African diamonds are among the biggest in the world. Throughout the continent, diamonds of varying shapes and sizes have been discovered. Here are 10 of the biggest African diamonds every discovered.

The Cullinan diamond

At a whopping 3106.75 carats, this African diamond is the largest gem-quality rough diamond ever found. The white diamond was unearthed in South Africa in 1905. Today, the diamond consists of nine large stones and ninety-six smaller stones; two of the largest stones forming part of the Crown Jewels.

Lesedi La Rona

 

This African diamond was discovered in Botswana in 2015. It comes in at 1109 carats, making it the third largest diamond ever found, and the second largest of gem-quality. The name is Botswanan for “our light”. The diamond is believed to be 2.5 billion years old. In September 2017, it was bought by British company Graff Diamonds for $53million.

The excelsior diamond

 

This African diamond was found in South Africa in 1893. The blue-white tinted diamond weighs an estimated 995.20 carats. The shape of the stone was out of the ordinary: flat on one side and rose to a peak on the other, somewhat like a loaf of rye bread. Apparently this is what inspired the diamond to be named ‘Excelsior’, meaning higher.

Star of Sierra Leone

Another one of the biggest African diamonds is the star of Sierra Leone diamond, discovered in 1972. This diamond is the largest alluvial diamond ever discovered. The diamond is a colorless, lustrous and pellucid crystal, features that are so characteristic of the exceptional quality colorless diamonds found in the country. Harry Winston purchased the diamond in 1972 for $2.5 million. Diamonds of Sierra Leone have an international reputation as one of the highest gem quality diamonds in the world. The diamonds are so pure and free of inclusions, that some of them are known as “glasses”, clear, transparent and absolutely colorless.

Millennium Star

Another one of the biggest African diamonds is the Millennium Star diamond. The Millennium Star diamond was discovered in Zaire in 1990. Originally, the diamond weighed in at 777 carats, but was cut down to 203. 04 carats. The finished diamond was unnamed until October 1999, when it was unveiled to the world, as the centerpiece of the De Beers Millennium diamond collection, by the Chairman of De Beers Nicky Oppenheimer, who christened the diamond “The Millennium Star.”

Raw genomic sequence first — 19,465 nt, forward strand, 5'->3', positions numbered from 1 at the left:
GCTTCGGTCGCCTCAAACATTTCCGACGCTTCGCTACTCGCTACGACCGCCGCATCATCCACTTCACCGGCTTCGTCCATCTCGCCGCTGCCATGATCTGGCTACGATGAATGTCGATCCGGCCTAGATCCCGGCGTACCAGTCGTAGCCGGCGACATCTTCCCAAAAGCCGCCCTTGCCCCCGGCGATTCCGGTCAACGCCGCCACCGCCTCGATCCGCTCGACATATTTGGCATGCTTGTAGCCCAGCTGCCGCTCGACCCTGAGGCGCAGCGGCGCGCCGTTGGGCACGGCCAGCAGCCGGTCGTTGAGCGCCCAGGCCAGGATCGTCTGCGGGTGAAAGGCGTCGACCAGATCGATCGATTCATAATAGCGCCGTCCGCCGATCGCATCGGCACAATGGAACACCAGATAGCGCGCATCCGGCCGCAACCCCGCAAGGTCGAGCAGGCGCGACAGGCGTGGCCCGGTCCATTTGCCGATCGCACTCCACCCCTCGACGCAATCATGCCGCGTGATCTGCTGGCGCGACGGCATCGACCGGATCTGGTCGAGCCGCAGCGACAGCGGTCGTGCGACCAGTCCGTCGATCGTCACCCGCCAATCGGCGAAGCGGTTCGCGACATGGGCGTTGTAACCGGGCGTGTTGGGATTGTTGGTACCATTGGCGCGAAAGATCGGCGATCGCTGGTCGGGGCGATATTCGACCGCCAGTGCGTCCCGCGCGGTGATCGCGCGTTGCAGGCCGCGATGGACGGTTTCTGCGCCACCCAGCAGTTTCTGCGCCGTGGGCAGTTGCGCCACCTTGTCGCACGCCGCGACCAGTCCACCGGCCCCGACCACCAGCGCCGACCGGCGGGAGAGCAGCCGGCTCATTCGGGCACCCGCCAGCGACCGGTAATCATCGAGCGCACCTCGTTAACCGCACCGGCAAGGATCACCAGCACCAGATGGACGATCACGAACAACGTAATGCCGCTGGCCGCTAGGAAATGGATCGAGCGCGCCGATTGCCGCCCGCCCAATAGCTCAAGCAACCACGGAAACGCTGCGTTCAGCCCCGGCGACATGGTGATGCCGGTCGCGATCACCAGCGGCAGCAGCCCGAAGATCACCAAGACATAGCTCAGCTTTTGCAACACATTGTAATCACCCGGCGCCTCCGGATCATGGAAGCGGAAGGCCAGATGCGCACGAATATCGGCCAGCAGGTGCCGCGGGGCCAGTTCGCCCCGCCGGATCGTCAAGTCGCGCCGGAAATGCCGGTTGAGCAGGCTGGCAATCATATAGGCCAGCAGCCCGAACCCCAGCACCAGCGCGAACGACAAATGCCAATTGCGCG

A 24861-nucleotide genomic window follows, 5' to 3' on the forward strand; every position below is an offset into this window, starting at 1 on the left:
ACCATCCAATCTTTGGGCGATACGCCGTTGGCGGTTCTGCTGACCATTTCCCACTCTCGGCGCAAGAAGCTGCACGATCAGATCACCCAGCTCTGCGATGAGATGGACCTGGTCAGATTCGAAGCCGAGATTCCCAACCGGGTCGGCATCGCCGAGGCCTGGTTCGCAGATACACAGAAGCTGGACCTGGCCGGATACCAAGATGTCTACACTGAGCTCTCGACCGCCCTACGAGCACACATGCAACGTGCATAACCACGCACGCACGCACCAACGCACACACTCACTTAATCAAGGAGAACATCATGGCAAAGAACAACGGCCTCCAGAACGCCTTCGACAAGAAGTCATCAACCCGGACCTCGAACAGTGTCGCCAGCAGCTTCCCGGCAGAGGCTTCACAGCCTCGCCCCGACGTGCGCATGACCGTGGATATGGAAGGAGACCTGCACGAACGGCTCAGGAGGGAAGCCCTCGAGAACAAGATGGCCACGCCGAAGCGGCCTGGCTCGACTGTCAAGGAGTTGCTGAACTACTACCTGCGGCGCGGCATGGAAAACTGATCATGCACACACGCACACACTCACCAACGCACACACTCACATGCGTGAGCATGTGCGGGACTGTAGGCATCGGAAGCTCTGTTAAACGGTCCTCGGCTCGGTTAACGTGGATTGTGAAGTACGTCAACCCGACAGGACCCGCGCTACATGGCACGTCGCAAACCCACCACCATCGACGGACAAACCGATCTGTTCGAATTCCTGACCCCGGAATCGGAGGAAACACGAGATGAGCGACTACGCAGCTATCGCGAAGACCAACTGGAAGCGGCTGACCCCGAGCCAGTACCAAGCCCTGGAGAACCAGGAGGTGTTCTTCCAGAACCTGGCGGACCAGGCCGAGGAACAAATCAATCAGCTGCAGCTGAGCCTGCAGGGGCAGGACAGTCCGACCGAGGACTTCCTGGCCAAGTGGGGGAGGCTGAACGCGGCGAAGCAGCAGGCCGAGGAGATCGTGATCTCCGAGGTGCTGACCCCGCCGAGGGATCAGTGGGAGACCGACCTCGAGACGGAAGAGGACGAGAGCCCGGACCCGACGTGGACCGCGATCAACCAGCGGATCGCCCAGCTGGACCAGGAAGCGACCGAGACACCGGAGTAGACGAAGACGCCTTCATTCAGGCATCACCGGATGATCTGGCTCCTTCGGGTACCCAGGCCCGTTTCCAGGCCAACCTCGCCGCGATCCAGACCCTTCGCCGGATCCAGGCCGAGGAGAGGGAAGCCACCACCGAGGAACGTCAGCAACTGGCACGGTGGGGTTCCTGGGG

The woyie river diamond

At 770ct, the Woyie River diamond is the second biggest alluvial diamond ever found. It was discovered in 1945 in Sierra Leone, named after the river it was found in. The uncut Woyie River Diamond had a broadly lozenge shape, measuring 71 × 53 × 32 millimeters (2.8 × 2.1 × 1.3 in), with one unusually flat cleavage plane.

The golden jubilee diamond

Found in South Africa, this diamond is the largest cut and faceted diamond in the world, weighing in at 545.67 carats. The diamond is valued at 4–12 million U.S. dollars. It was cut from a 755 carat brown diamond. While various images of the diamond show it as a golden to orange color, it has been graded as a fancy yellow-brown diamond. Before being cut, it was considered to be a very ugly stone; even its name, “Unnamed Brown Diamond” was unattractive. Once it was given its unique fire rose cushion cut, it was transformed into a diamond like none other.

The jonker diamond

This diamond was discovered in South Africa in 1934. The original rough Jonker diamond which weighed 726 carats was cut into 13 pieces, and eventually transformed into 13 diamonds of which the largest diamond weighing 142.90 carats retained the name Jonker. It was an emerald-cut, D-color diamond, with 66 facets. The stone was later re-cut to eliminate some flaws and improve its brilliance. The re-cut stone, also an emerald-cut had 58 facets and weighed 125.35 carats. The Jonker I is one of the most perfectly cut diamonds in the world.

Sierra Leone Peace Diamond

The 709 carat Peace Diamond was discovered in Sierra Leone’s eastern Kono region by a Christian pastor who gave it to the government to handle the sale. The diamond was recently sold for a massive $6.5 million to British luxury jeweler Laurence Graff. This sale, however, is different to other diamonds. “The color of this diamond is very uncertain. Laurence Graff paid more money because he believes this diamond is a special diamond because it’s going to help the poorest people in the world.” The diamond’s sale will have a big impact on society because it will go towards upliftment projects in Sierra Leone. Rapaport goes on to say that “…when you get someone like Graff interested in the social benefits, in the social responsibility, you’re opening a new world of diamond demand — demand for diamonds that make the world a better place.”

 

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